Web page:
Texas Wesleyan football players are eager to begin building the program up and taking advantage of their redshirt season this year.

Wesleyan has attracted more than 100 athletes to the new football program, in spite of the team not playing until the fall of 2017.

“It’s going to be tough at first because we’re all football players,” said linebacker Elijah Meyer, a freshman exercise science major. “We definitely want to be out on the field.”

Many players said they chose Wesleyan because they liked that the coaches were helpful and interested in them as people not just as football players.

“He actually really cares about his players,” said running back Brandon Greene sophomore athletic training major of head coach Joe Prud’homme. “I mean each and every one of us. He has a spot for us.”

The coaches’ excitement and dedication to the team is obvious, Meyer said.

“You could tell just by the way they were acting and talking about it that they were ready to get the show on the road,” Meyer said.

A redshirt year has its advantages and disadvantages just like everything else, Meyer said.

“It’s going to be a good chance for us to get well acquainted and definitely get bigger, faster and stronger off the field first,” Meyer said, “so that when springtime comes we can hit it hard.”

A long year of practices but no games can be used to create a program that will benefit Wesleyan, said quarterback Erik Richards.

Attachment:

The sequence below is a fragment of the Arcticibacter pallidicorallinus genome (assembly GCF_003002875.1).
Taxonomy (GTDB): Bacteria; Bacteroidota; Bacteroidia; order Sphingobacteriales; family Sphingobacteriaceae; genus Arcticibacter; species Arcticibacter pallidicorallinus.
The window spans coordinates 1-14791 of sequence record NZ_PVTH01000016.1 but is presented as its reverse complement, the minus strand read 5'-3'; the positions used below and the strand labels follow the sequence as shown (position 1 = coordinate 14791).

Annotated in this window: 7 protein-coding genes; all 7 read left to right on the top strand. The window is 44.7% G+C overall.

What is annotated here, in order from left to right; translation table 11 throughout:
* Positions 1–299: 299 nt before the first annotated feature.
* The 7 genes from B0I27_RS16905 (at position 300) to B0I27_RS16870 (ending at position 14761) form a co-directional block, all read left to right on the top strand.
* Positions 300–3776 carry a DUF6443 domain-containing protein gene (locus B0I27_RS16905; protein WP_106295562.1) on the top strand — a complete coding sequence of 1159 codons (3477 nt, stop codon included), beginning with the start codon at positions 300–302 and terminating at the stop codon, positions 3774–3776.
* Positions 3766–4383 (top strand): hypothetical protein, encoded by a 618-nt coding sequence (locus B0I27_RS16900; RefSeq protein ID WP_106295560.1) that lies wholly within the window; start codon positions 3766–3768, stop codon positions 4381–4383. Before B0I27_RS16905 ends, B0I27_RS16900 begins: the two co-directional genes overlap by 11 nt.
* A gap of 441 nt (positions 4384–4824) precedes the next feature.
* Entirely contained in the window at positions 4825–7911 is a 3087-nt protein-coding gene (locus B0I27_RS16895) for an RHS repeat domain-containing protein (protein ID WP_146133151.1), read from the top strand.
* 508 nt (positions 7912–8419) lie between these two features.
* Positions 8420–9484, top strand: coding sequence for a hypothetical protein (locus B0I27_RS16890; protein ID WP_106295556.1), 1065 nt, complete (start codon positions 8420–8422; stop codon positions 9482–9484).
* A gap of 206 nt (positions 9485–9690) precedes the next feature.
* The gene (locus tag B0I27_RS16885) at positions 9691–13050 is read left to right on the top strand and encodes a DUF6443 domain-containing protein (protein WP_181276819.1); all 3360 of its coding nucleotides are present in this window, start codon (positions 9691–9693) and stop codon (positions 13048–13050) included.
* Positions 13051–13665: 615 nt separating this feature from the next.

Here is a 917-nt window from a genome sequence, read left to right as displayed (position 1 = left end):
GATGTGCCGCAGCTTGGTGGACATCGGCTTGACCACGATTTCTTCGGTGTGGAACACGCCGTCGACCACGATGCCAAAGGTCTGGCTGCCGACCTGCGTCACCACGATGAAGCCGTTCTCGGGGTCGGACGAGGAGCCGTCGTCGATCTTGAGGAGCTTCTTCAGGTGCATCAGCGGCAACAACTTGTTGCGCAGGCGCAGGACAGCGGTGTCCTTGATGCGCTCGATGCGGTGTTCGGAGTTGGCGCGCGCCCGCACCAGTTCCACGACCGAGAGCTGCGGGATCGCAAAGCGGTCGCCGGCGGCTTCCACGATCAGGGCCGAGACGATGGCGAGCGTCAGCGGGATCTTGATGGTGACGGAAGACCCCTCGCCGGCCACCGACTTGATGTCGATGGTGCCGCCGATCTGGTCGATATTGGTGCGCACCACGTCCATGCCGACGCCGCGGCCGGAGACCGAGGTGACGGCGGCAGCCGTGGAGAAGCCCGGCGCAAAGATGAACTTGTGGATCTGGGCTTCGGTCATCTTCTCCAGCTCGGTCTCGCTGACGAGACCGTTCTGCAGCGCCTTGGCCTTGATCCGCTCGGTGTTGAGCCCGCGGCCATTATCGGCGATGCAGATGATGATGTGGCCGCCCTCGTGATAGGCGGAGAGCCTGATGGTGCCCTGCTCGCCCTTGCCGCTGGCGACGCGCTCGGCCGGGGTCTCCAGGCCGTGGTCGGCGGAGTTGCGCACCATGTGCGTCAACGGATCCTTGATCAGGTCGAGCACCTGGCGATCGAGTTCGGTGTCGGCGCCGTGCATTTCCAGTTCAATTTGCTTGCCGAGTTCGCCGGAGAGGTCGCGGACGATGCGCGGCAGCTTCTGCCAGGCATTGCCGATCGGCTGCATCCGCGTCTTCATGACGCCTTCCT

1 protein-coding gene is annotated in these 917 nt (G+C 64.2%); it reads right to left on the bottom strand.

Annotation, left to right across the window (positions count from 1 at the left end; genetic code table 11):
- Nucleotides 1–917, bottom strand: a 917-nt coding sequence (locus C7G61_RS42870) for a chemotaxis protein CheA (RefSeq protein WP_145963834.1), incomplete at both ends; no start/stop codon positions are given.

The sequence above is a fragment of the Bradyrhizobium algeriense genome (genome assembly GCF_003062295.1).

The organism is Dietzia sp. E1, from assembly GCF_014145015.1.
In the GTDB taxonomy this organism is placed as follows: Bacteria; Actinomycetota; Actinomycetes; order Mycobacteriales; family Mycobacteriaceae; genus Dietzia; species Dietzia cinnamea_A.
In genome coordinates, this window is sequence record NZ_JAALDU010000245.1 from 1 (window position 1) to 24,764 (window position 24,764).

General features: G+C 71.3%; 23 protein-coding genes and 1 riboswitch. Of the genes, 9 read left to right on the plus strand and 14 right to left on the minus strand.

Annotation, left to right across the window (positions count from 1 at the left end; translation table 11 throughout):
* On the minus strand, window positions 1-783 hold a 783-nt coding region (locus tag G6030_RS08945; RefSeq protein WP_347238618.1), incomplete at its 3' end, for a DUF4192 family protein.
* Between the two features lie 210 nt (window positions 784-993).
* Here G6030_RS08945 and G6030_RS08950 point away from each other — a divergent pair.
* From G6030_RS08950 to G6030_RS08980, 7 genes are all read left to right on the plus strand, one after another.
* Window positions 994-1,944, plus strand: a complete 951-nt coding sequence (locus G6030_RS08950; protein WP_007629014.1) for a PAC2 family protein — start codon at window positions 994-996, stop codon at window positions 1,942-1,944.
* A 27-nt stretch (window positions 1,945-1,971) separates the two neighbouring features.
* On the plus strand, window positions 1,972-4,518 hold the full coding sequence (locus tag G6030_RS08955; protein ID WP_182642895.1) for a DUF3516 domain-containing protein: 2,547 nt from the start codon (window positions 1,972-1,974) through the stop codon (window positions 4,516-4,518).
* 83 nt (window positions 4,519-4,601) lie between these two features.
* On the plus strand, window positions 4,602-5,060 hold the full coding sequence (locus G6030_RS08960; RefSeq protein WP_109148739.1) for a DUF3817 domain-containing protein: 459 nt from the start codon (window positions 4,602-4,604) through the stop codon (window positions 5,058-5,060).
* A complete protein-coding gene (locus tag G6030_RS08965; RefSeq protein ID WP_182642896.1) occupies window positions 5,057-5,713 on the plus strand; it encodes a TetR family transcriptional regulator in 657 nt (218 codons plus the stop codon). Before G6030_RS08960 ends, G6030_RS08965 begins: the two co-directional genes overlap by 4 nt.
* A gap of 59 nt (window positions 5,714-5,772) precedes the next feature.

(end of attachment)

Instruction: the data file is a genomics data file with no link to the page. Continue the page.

“I think a redshirt year is great because it gives everybody a year to develop and get a chance to meet the team and get well acquainted,” said Richards, a sophomore business management major.

Older programs allow the players to grow as a team before they are expected to play in games together, Richards said.

“A redshirt season gives us a chance to build as a program together before we actually get into a season,” Richards said.

Several players said that creating an image they can be proud of is important, since Wesleyan has not had football in 75 years.

“We are able to start over, start from the ground up and start a good tradition,” said linebacker Otis McMillan.

It is obvious that the coaches care about more than just their football abilities; they also care about the character of their athletes, said McMillan, a freshman exercise major.

“Coach Prud’homme is just trying to keep us out of trouble and mold us into great men,” McMillan said.

The players said classes are going well and they are all excited to be working in a great environment on and off the field.

“They have a great education department in my field,” Meyer said. “I’m excited to get something started.”

Wesleyan’s coaching staff really makes a difference in the overall experience that the players have at school, Green said.

“Coach Prud’homme tries to help us out as much as he can,” Greene said. “Financially he does everything he can to get scholarships to make [paying for] school easier.”

It is important to the team that they can give back to the community around Wesleyan; they hope that bringing the football team back will help do that, Greene said.

“We’re really hoping that bringing the team here can help build the community around this part of Fort Worth,” Greene said.

Wesleyan’s football team practices 2 p.m. to 4:30 p.m. Monday-Wednesday and Friday.

Quarterback Erik Richards practices outside Stella Russel Hall. (Photo by Karan Muns)

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Karan Muns

Karan Muns is a Junior mass communication major. She started college at Texas Wesleyan University in the Fall of 2015. She joined The Rambler in the fall of 2016 and writes about mainly football. She has been a Wesleyan cheerleader since her freshman year and has cheered for 16 years. She hopes to use her outgoing personality to work as a public relations strategist and eventually own her own firm.

She plans to graduate in December 2018.

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